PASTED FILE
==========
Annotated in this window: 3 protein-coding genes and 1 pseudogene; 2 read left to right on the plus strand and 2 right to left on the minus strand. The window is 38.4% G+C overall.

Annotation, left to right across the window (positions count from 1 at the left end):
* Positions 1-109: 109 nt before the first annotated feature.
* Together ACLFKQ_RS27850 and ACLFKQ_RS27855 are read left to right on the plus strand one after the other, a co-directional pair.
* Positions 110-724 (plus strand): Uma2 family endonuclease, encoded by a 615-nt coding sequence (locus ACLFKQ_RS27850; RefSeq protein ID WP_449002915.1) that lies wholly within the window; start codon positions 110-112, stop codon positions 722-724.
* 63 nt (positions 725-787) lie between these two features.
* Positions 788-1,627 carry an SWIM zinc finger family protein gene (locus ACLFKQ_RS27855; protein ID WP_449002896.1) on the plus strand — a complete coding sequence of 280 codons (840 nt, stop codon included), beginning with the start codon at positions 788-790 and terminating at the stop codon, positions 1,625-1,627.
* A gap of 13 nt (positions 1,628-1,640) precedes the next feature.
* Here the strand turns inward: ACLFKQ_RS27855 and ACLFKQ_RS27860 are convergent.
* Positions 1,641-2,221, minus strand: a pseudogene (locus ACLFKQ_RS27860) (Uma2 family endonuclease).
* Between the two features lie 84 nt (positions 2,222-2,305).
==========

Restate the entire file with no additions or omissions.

Annotated in this window: 3 protein-coding genes and 1 pseudogene; 2 read left to right on the plus strand and 2 right to left on the minus strand. The window is 38.4% G+C overall.

Annotation, left to right across the window (positions count from 1 at the left end):
* Positions 1-109: 109 nt before the first annotated feature.
* Together ACLFKQ_RS27850 and ACLFKQ_RS27855 are read left to right on the plus strand one after the other, a co-directional pair.
* Positions 110-724 (plus strand): Uma2 family endonuclease, encoded by a 615-nt coding sequence (locus ACLFKQ_RS27850; RefSeq protein ID WP_449002915.1) that lies wholly within the window; start codon positions 110-112, stop codon positions 722-724.
* 63 nt (positions 725-787) lie between these two features.
* Positions 788-1,627 carry an SWIM zinc finger family protein gene (locus ACLFKQ_RS27855; protein ID WP_449002896.1) on the plus strand — a complete coding sequence of 280 codons (840 nt, stop codon included), beginning with the start codon at positions 788-790 and terminating at the stop codon, positions 1,625-1,627.
* A gap of 13 nt (positions 1,628-1,640) precedes the next feature.
* Here the strand turns inward: ACLFKQ_RS27855 and ACLFKQ_RS27860 are convergent.
* Positions 1,641-2,221, minus strand: a pseudogene (locus ACLFKQ_RS27860) (Uma2 family endonuclease).
* Between the two features lie 84 nt (positions 2,222-2,305).